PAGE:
Some of us are fortunate enough to have been at the leading edge of some government policy changes over the past decade. I refer in particular to those policies directed at addressing the "just in time" skills formation needs that will be required to place Australia in a stronger position of international competitiveness in line with our OECD partners. During this period there has been growing concern over the persistence among industry managers, academics, educationalists and vocational trainers of a mindset which hinders the implementation of skills formation policies.
This mindset will need to become mindsight very rapidly, if we are to arrest the decline Australia is experiencing in the skilling of its workforce.
We should no longer regard the skills formation of people as the stratified educational process that has tended to dominate our education and training systems in the past. If we are to improve the quality and productive outcomes being demanded of us in the world market place, education, training and economic development must be planned as integral components within a progressive, relevant and performance objective led culture. I believe the foundation for this new approach has been put in place by Federal and State governments and we owe it to ourselves to get on with the job, forgetting the politics and interstate rivalries which blinker our vision and hinder the skilling of our workforce which is so vital to the maintenance of the Australian way of life.
To reinforce this point I would like to quote from the Skills for Australia paper put out by the Minister for Employment, Education and Training, John Dawkins, in 1987.
The Government is determined that our education and training systems should play an active role in responding to the major economic challenges now facing Australia.To my mind, the most significant initiative to emerge over the past decade as a model for the training of our future workforce is the Australian Traineeship System (ATS). The ATS encompasses all of the elements necessary to bring about the changes necessary for the better management of the skills formation processes in the future. These elements are
The adjustments required in the structure of the economy, and improvements in Australia's international competitiveness, will make heavy demands on our human resources and labour force skills. Our skills formation and training arrangements are not yet adequate to meet those demands.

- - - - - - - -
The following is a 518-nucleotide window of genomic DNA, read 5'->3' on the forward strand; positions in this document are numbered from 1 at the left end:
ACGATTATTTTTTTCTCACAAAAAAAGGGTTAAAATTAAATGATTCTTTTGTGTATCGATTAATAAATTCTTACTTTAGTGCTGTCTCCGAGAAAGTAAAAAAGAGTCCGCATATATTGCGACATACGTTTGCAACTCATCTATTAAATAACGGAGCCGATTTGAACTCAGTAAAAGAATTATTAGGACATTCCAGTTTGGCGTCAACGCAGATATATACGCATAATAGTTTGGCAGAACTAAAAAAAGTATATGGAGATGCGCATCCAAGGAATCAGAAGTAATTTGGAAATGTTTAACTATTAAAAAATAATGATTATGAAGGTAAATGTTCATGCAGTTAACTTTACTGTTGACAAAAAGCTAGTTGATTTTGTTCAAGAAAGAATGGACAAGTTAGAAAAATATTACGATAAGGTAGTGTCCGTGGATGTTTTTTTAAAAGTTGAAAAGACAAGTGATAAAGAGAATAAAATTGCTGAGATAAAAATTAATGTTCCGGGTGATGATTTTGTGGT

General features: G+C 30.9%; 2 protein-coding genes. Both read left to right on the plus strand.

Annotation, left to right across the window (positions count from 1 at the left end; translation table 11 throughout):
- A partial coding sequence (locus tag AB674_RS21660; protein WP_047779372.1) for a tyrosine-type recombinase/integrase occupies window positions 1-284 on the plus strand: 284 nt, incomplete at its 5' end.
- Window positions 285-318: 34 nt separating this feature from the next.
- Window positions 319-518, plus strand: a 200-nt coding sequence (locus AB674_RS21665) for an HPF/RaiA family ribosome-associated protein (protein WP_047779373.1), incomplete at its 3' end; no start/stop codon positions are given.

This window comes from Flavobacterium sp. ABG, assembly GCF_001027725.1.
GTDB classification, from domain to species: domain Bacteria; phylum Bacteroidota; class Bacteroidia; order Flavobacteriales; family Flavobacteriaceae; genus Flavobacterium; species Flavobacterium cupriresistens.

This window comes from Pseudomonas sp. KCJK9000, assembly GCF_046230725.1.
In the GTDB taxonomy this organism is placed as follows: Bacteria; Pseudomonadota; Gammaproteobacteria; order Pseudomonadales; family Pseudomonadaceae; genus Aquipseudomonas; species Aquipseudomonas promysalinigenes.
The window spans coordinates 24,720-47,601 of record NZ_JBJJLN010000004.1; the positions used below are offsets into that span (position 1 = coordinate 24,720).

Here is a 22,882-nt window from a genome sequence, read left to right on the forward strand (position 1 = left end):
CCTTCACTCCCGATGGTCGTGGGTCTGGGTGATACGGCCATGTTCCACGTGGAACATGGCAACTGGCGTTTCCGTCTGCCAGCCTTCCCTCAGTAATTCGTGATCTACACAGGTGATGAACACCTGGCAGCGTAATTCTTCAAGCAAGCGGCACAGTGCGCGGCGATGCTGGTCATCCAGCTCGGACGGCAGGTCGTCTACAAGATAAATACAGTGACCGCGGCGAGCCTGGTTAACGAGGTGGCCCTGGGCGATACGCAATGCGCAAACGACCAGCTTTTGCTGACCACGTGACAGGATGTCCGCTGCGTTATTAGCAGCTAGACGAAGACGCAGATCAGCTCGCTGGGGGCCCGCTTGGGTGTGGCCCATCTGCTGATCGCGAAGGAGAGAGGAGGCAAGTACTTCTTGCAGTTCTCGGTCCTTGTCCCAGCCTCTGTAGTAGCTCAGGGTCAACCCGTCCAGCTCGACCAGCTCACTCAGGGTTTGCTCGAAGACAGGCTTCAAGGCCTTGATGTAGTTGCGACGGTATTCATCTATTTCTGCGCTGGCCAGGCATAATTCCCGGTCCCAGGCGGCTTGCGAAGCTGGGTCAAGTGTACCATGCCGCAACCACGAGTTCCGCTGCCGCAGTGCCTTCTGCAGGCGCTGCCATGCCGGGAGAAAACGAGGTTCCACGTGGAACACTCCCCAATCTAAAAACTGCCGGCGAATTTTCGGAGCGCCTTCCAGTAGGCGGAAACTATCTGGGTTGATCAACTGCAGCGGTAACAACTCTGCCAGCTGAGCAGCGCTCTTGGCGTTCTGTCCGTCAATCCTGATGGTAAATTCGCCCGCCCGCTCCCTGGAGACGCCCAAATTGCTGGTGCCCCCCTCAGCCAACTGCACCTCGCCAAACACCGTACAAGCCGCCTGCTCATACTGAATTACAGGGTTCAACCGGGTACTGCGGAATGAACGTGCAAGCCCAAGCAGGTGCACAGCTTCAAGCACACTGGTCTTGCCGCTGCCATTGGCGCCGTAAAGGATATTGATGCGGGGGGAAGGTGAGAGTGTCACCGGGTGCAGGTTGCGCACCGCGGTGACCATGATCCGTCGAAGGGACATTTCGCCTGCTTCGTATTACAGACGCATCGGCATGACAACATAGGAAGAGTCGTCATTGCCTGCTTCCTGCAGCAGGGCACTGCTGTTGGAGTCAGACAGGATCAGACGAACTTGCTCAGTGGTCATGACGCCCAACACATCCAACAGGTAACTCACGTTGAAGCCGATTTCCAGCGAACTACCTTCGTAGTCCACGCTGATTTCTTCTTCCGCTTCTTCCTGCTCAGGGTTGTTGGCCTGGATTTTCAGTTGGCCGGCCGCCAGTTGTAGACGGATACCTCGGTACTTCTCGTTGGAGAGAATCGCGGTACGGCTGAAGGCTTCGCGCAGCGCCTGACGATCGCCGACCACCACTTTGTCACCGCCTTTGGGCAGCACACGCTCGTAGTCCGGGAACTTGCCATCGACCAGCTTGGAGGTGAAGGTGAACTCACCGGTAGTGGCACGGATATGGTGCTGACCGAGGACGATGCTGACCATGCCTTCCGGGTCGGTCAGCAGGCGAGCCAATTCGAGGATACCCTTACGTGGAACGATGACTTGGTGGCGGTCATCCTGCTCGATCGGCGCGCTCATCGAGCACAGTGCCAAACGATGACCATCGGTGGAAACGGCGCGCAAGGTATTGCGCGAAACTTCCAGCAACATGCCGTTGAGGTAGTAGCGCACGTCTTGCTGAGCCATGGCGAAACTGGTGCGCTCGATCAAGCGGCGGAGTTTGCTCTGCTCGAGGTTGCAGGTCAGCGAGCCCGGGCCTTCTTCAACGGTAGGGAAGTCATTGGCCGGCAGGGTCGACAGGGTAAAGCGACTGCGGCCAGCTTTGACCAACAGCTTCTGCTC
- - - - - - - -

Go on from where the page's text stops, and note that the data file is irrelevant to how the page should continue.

The world's most successful economies over the past two decades have given high priority to education, skills and competence at work as vital factors in economic performance, and have supported their skills development policies accordingly. Now we must do likewise.
Specifically, action is required to:
The Government has already signalled its strong commitment to these objectives by creating a new portfolio to coordinate all Commonwealth policies in the fields of employment, education and training. The decisions announced in this 1987-88 Budget represent the first steps towards an integrated set of programs which ultimate will embrace all Commonwealth activity in these fields. (Dawkins and Holding, 1987).
- increase the total level of participation in education and training, and expand the national training capacity;
- improve the quality and flexibility of our education and training systems, and hence the quality, breadth and adaptability of skills acquired;
- improve the distribution and balance of the national education and training effort, to better meet the long term needs of the economy and labour market;
- raise the level of private sector investment in training and skills formation;
- improve the employment and training opportunities available to the unemployed and otherwise disadvantaged members of the community, including measures to reduce the high degree of occupational segregation in the labour market and to improve training opportunities for women;
- increase the productivity of our education and training resources, and evaluate the outputs achieved from the use of those resources.
Figure 1: Australian Traineeship System: traineeship development
Figure 2: What the traineeships provide
It would be true to say that as a result of the operation of the Australian Traineeship System over the last four years there has been a tremendous learning curve demanded of all tripartite sectors, that is, employees, employers and government, with the result that the model has begun to influence other well established practices and productivity measures that have been the very basis of our economic and industrial history.
|Author: Ross Goodlet is Head of Industry Division, Vocational Entry Level Training, in TAFE WA's Central Office, 151 Royal Street, East Perth.
Please cite as: Goodlet, R. (1990). Skills formation: A planned approach. In R. Atkinson and C. McBeath (Eds.), Open Learning and New Technology: Conference proceedings, 157-161. Perth: Australian Society for Educational Technology WA Chapter. http://www.aset.org.au/confs/olnt90/goodlet.html